Ethiopian troops penetrate South Sudan to rescue 125 kids
Ethiopian troops were operating in South Sudan yesterday after crossing the border to rescue some 125 Ethiopian children who were kidnapped during a bloody cattle raid, and top officials from both countries sought to coordinate their efforts.
Peter Bashir Gbandi, acting South Sudanese foreign affairs minister, said South Sudan Chief of Staff Paul Malong would go to Ethiopia's capital, Addis Ababa, today to coordinate. Bashir told The Associated Press that South Sudan does not want Ethiopian troops to go deeper into South Sudan. He said the South Sudanese army has no forces in the area but has put troops on standby.
He would not answer directly if South Sudan gave permission to Ethiopia to enter but insisted, "we are in touch." He said he did know who was responsible for the attack in Ethiopia and added that the area "is full of jungle. These are criminals". Officials in both countries said there was no tension between the neighbouring states.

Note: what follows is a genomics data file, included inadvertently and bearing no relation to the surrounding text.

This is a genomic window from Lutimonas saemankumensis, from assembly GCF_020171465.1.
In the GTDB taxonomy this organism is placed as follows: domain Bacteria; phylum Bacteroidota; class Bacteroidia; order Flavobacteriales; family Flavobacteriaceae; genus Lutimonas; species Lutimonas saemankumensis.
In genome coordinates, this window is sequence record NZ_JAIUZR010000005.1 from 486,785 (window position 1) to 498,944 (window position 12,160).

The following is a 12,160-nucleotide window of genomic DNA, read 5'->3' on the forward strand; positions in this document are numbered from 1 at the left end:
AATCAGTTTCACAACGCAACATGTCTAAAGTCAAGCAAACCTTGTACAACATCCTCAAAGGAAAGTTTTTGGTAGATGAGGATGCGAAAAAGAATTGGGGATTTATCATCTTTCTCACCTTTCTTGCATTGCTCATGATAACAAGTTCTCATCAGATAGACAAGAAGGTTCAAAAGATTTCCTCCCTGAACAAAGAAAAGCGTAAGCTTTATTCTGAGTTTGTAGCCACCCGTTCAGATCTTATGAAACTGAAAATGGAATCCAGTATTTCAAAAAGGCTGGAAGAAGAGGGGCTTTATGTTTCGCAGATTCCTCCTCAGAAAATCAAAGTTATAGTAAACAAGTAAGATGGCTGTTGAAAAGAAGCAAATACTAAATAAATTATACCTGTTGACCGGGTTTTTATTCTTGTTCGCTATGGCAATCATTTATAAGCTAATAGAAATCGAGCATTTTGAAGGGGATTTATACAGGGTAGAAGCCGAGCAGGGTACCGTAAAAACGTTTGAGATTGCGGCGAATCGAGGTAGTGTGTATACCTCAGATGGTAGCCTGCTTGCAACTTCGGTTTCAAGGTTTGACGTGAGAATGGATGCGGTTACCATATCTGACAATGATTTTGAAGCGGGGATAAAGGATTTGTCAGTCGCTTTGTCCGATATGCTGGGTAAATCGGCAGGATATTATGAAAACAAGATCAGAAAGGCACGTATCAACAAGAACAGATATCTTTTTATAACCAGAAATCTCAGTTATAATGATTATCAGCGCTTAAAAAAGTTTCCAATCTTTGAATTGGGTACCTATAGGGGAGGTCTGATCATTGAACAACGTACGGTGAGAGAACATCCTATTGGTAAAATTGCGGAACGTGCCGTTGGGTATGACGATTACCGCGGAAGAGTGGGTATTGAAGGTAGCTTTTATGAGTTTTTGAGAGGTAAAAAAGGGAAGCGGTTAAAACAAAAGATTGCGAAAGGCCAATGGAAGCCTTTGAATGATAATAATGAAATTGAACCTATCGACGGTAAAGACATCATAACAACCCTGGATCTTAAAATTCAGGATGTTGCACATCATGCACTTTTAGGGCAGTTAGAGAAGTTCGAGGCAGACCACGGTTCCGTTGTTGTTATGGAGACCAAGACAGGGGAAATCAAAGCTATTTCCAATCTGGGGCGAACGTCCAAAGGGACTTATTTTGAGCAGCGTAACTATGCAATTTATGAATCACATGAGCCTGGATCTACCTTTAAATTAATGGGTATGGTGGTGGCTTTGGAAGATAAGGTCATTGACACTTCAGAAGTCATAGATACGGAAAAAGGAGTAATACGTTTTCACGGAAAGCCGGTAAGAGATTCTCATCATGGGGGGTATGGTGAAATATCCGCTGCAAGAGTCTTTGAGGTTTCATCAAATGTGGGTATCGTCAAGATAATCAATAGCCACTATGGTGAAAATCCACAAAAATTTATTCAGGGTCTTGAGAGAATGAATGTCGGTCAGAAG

South Sudanese local leaders, meanwhile, traded accusations over who was responsible. Ethiopia's government said the April 15 raid in its Gambela region resulted in the death of 208 people. Ethiopia announced on Wednesday that its military entered South Sudan and surrounded the attackers, believed to be Murle tribesmen who abducted 125 children. Local media in Ethiopia reported that the Murle wanted the children to raise the 2,000 head of cattle the tribal members stole.
South Sudan's Ambassador to Ethiopia, Akuei Bona Malwal told AP that Ethiopia and South Sudan are coordinating their actions to solve the crisis, but declined to give details about "joint tasks" which, he said, the two countries are currently carrying out.